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I administer a Gentoo Hardened box that uses file capabilities to eliminate most of the need for setuid-root binaries (e.g. /bin/ping has CAP_NET_RAW, etc).

Infact, the only binary I have left is this one:

abraxas ~ # find / -xdev -type f -perm -u=s
/usr/lib64/misc/glibc/pt_chown
abraxas ~ # 

If I remove the setuid bit, or remount my root filesystem nosuid, sshd and GNU Screen stop working, because they call grantpt(3) on their master pesudoterminals and glibc apparently executes this program to chown and chmod the slave pseudoterminal under /dev/pts/, and GNU Screen cares about when this function fails.

The problem is, the manpage for grantpt(3) explicitly states that under Linux, with the devpts filesystem mounted, no such helper binary is required; the kernel will automatically set the UID & GID of the slave to the real UID & GID of the process that opened /dev/ptmx (by calling getpt(3)).

I have written a small example program to demonstrate this:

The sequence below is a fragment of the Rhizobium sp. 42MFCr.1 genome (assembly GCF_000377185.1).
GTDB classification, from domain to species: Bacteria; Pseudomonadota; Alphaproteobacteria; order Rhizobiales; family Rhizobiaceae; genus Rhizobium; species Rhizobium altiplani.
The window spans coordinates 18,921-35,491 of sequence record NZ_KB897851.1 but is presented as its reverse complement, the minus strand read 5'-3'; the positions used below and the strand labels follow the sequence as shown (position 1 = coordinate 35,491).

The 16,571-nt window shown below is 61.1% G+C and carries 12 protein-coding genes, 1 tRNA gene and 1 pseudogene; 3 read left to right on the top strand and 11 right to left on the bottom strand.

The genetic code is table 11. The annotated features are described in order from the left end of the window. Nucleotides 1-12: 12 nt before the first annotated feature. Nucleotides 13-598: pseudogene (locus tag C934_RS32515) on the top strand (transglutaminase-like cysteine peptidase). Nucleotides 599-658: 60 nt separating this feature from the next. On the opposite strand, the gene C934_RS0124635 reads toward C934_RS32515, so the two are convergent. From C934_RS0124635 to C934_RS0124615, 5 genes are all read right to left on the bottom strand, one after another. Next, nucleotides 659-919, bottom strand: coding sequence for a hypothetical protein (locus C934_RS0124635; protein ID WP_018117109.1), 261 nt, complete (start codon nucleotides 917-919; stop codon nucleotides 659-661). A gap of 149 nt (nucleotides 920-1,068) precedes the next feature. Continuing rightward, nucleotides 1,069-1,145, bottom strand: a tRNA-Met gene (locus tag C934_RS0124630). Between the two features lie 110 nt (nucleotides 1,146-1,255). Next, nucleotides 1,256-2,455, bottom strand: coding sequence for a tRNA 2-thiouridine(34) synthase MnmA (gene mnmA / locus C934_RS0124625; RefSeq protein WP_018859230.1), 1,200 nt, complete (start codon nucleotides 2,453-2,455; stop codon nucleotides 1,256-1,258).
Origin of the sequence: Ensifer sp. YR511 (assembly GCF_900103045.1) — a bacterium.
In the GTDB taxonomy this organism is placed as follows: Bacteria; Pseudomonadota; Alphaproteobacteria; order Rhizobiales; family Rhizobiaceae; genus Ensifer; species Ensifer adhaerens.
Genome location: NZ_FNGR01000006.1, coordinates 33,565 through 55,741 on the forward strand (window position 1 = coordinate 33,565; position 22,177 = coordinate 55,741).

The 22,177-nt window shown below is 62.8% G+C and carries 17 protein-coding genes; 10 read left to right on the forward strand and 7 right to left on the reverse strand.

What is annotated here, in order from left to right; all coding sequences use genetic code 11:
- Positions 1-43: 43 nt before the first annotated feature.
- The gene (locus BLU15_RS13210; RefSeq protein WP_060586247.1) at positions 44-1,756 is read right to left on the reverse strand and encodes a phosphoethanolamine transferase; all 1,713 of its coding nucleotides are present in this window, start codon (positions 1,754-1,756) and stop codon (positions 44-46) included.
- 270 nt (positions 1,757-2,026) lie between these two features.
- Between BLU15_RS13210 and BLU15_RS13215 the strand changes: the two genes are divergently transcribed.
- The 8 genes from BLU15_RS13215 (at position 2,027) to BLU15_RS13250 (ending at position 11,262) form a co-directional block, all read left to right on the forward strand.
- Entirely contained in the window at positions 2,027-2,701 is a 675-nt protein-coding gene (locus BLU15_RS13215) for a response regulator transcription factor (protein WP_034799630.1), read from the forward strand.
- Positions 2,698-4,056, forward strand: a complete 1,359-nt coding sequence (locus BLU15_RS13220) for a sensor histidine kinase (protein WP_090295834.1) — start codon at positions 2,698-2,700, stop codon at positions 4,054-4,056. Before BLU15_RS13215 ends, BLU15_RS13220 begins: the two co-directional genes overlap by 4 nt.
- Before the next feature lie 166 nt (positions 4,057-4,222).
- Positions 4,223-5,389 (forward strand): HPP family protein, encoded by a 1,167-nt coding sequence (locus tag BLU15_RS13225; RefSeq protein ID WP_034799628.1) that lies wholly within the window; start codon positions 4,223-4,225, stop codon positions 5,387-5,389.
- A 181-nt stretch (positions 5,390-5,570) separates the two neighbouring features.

#include <string.h>
#include <sys/types.h>
#include <sys/stat.h>
#include <stdlib.h>
#include <stdio.h>
#include <unistd.h>
int main(void)
{
    int master;
    char slave[16];
    struct stat slavestat;
    if ((master = getpt()) < 0) {
        fprintf(stderr, "getpt: %m\n");
        return 1;
    }
    printf("Opened a UNIX98 master terminal, fd = %d\n", master);
    /* I am not going to call grantpt() because I am trying to
     * demonstrate that it is not necessary with devpts mounted,
     * the owners and mode will be set automatically by the kernel.
     */
    if (unlockpt(master) < 0) {
        fprintf(stderr, "unlockpt: %m\n");
        return 2;
    }
    memset(slave, 0, sizeof(slave));
    if (ptsname_r(master, slave, sizeof(slave)) < 0) {
        fprintf(stderr, "ptsname: %m\n");
        return 2;
    }
    printf("Device name of slave pseudoterminal: %s\n", slave);
    if (stat(slave, &slavestat) < 0) {
        fprintf(stderr, "stat: %m\n");
        return 3;
    }
    printf("Information for device %s:\n", slave);
    printf("    Owner UID:  %d\n", slavestat.st_uid);
    printf("    Owner GID:  %d\n", slavestat.st_gid);
    printf("    Octal mode: %04o\n", slavestat.st_mode & 00007777);